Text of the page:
Publication Publication

Time to Teach: Teacher attendance and time on task in Eastern and Southern Africa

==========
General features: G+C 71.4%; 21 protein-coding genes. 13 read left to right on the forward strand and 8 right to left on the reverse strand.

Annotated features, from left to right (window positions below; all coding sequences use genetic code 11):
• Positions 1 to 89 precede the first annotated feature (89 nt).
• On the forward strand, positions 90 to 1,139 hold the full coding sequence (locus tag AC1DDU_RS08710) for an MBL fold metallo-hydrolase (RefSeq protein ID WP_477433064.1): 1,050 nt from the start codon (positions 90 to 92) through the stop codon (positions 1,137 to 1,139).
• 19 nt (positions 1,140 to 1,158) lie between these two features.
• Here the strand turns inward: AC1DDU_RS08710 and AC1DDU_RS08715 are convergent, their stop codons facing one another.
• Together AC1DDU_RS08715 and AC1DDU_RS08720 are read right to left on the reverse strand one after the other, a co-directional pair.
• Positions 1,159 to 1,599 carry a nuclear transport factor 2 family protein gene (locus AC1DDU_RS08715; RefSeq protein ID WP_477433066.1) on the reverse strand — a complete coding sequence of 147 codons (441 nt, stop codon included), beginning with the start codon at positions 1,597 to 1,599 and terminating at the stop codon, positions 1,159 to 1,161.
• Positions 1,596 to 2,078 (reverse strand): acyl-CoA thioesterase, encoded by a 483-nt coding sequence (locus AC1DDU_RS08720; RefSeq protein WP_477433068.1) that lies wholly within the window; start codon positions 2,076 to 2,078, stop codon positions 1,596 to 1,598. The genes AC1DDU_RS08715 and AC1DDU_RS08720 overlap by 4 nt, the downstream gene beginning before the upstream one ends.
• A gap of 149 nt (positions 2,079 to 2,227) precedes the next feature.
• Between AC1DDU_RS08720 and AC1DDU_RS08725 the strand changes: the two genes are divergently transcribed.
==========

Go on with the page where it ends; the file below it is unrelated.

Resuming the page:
There is a learning crisis. Fifty-three per cent of children in low- and middle-income countries are in ‘learning poverty’, i.e. they cannot read and understand a simple text by the end of primary school age. In sub- Saharan Africa, the learning poverty rate is 87 per cent overall, and ranges from 40 per cent to as high as 99 per cent in the 21 countries with available data. Teachers attending lessons and spending quality time on task is a critical prerequisite to learning. However, in sub-Saharan Africa, teacher absenteeism ranges from 15 to 45 per cent. Teacher absenteeism and reduced time on task wastes valuable financial resources, short-changes students and is one of the most cumbersome obstacles on the path toward the education Sustainable Development Goal and to the related vision of the new UNICEF education strategy: Every Child Learns. Whilst the stark numbers are available to study, and despite teacher absenteeism being a foremost challenge for education systems in Africa, the evidence base on how policies and practices can influence teacher attendance remains scant. Time to Teach (TTT) is a research initiative that looks at primary school teacher attendance in eight countries and territories in the Eastern and Southern Africa (ESA) region: the Comoros; Kenya; Rwanda, Puntland, State of Somalia; South Sudan; the United Republic of Tanzania, mainland; the United Republic of Tanzania, Zanzibar; and Uganda. Its primary objective is to identify factors affecting the various forms of teacher attendance, which include being at school, being punctual, being in the classroom, and teaching when in the classroom, and use this evidence to inform the design and implementation of teacher policies.